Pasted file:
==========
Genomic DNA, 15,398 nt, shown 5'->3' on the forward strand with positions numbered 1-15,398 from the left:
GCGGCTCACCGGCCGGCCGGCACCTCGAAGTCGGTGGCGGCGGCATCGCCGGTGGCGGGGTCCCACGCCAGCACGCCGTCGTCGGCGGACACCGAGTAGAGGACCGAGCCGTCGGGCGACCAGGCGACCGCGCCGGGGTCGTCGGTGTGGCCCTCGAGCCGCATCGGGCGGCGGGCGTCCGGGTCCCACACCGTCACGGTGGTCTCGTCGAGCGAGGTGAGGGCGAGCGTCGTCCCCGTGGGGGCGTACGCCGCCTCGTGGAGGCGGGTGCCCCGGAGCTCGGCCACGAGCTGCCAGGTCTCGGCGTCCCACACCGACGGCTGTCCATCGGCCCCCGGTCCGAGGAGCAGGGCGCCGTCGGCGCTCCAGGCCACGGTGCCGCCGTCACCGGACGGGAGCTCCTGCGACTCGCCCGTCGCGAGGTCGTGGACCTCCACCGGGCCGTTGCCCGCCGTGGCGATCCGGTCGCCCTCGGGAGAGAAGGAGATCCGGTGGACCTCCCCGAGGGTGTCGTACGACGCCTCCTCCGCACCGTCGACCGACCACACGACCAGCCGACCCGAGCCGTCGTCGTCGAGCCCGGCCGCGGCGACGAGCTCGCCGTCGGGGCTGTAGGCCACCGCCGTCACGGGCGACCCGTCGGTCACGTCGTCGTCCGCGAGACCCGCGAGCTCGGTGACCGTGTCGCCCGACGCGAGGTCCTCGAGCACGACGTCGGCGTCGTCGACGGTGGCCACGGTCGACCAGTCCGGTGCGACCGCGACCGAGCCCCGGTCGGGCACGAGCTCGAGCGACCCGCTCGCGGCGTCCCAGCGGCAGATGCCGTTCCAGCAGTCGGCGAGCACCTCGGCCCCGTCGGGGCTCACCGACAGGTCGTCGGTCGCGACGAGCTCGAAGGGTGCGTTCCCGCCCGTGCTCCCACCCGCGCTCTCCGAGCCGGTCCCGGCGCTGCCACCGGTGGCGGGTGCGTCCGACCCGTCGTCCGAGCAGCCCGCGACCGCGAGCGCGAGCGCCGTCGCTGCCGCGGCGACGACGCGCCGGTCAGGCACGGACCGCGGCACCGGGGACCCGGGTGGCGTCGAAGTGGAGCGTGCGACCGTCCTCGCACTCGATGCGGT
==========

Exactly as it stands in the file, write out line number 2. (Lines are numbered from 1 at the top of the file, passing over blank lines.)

GCGGCTCACCGGCCGGCCGGCACCTCGAAGTCGGTGGCGGCGGCATCGCCGGTGGCGGGGTCCCACGCCAGCACGCCGTCGTCGGCGGACACCGAGTAGAGGACCGAGCCGTCGGGCGACCAGGCGACCGCGCCGGGGTCGTCGGTGTGGCCCTCGAGCCGCATCGGGCGGCGGGCGTCCGGGTCCCACACCGTCACGGTGGTCTCGTCGAGCGAGGTGAGGGCGAGCGTCGTCCCCGTGGGGGCGTACGCCGCCTCGTGGAGGCGGGTGCCCCGGAGCTCGGCCACGAGCTGCCAGGTCTCGGCGTCCCACACCGACGGCTGTCCATCGGCCCCCGGTCCGAGGAGCAGGGCGCCGTCGGCGCTCCAGGCCACGGTGCCGCCGTCACCGGACGGGAGCTCCTGCGACTCGCCCGTCGCGAGGTCGTGGACCTCCACCGGGCCGTTGCCCGCCGTGGCGATCCGGTCGCCCTCGGGAGAGAAGGAGATCCGGTGGACCTCCCCGAGGGTGTCGTACGACGCCTCCTCCGCACCGTCGACCGACCACACGACCAGCCGACCCGAGCCGTCGTCGTCGAGCCCGGCCGCGGCGACGAGCTCGCCGTCGGGGCTGTAGGCCACCGCCGTCACGGGCGACCCGTCGGTCACGTCGTCGTCCGCGAGACCCGCGAGCTCGGTGACCGTGTCGCCCGACGCGAGGTCCTCGAGCACGACGTCGGCGTCGTCGACGGTGGCCACGGTCGACCAGTCCGGTGCGACCGCGACCGAGCCCCGGTCGGGCACGAGCTCGAGCGACCCGCTCGCGGCGTCCCAGCGGCAGATGCCGTTCCAGCAGTCGGCGAGCACCTCGGCCCCGTCGGGGCTCACCGACAGGTCGTCGGTCGCGACGAGCTCGAAGGGTGCGTTCCCGCCCGTGCTCCCACCCGCGCTCTCCGAGCCGGTCCCGGCGCTGCCACCGGTGGCGGGTGCGTCCGACCCGTCGTCCGAGCAGCCCGCGACCGCGAGCGCGAGCGCCGTCGCTGCCGCGGCGACGACGCGCCGGTCAGGCACGGACCGCGGCACCGGGGACCCGGGTGGCGTCGAAGTGGAGCGTGCGACCGTCCTCGCACTCGATGCGGT